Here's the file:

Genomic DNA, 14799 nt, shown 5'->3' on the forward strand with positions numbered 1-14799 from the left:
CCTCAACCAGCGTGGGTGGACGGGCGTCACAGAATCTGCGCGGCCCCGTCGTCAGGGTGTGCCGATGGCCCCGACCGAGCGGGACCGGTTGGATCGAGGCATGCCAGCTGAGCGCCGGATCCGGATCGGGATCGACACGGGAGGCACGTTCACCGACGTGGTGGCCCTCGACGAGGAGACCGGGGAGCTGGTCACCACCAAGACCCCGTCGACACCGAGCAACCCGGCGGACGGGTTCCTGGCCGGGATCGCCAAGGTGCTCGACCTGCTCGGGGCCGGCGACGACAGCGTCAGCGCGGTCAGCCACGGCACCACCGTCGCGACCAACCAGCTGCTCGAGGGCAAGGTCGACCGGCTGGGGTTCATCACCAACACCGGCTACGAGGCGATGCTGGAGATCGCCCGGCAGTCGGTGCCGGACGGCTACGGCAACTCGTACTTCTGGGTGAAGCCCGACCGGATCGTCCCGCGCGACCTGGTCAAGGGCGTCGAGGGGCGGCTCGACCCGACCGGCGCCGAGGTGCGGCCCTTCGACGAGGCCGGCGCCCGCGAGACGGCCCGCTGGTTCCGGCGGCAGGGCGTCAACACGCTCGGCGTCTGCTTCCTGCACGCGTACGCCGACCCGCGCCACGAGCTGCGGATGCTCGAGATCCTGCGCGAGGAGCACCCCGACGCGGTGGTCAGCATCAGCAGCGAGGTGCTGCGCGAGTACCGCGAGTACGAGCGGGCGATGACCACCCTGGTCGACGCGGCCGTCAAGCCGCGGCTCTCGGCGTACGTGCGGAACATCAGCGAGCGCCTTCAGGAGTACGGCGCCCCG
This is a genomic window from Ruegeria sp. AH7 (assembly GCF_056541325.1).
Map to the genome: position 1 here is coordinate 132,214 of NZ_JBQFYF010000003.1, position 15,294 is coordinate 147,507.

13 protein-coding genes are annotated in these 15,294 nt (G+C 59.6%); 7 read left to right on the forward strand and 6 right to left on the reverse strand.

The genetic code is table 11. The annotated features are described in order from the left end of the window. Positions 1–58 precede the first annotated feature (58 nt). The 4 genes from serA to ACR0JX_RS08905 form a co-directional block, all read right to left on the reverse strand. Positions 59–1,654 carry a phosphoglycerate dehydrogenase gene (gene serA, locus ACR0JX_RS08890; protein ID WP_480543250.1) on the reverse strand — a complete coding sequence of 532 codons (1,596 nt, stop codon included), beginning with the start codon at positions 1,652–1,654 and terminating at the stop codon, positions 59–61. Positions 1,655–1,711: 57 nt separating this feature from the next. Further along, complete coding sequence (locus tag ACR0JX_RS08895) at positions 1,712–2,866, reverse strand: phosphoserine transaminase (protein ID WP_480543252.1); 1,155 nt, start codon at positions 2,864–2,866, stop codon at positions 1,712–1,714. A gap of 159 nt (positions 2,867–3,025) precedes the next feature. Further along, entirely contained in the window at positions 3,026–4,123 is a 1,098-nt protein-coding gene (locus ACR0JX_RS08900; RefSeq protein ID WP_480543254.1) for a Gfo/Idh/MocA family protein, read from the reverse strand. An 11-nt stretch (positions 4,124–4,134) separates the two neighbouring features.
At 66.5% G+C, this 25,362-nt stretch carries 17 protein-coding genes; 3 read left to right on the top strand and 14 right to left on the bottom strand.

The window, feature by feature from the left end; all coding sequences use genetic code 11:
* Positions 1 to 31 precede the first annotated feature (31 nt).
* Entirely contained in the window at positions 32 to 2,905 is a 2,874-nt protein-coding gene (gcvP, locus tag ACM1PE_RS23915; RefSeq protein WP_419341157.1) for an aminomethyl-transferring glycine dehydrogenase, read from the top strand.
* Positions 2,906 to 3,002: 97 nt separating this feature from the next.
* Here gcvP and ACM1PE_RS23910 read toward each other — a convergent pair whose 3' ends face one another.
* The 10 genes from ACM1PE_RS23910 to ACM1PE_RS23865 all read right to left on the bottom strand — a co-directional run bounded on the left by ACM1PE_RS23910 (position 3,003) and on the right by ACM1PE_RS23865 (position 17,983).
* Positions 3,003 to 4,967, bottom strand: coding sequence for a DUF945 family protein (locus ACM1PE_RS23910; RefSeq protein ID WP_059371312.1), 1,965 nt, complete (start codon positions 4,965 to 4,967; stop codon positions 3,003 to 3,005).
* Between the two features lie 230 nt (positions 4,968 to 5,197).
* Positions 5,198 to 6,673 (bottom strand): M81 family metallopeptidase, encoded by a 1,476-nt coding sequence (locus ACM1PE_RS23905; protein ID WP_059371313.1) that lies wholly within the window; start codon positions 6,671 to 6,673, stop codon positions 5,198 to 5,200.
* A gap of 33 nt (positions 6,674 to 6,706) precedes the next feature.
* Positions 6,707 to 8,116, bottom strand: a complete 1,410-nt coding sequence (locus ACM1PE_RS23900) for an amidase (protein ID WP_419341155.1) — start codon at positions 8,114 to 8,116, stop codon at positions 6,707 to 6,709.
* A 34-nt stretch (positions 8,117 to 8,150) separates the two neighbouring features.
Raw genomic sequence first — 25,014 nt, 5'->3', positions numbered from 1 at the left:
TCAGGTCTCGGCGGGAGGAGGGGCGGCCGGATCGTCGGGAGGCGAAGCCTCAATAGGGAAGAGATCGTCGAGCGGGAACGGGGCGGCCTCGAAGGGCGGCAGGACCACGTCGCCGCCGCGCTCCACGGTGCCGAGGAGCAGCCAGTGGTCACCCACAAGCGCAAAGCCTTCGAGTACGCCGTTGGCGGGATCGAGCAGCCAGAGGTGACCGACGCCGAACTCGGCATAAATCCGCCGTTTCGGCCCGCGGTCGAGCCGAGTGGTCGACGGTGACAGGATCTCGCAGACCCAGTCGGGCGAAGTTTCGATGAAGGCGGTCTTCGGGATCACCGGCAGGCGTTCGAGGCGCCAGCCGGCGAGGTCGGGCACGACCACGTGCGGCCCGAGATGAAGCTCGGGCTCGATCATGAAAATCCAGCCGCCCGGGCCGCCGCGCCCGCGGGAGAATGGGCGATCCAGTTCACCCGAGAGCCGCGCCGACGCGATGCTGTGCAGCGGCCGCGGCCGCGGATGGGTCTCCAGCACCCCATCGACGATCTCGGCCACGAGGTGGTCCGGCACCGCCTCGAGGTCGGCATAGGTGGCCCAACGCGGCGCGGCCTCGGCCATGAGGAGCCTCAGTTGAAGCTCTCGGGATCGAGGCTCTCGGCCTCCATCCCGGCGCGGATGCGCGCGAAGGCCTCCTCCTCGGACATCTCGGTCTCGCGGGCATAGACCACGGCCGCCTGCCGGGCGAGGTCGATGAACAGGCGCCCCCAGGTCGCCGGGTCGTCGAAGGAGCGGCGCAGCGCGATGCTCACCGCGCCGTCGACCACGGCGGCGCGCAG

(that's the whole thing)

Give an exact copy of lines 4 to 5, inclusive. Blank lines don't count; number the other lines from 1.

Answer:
Map to the genome: position 1 here is coordinate 132,214 of NZ_JBQFYF010000003.1, position 15,294 is coordinate 147,507.

13 protein-coding genes are annotated in these 15,294 nt (G+C 59.6%); 7 read left to right on the forward strand and 6 right to left on the reverse strand.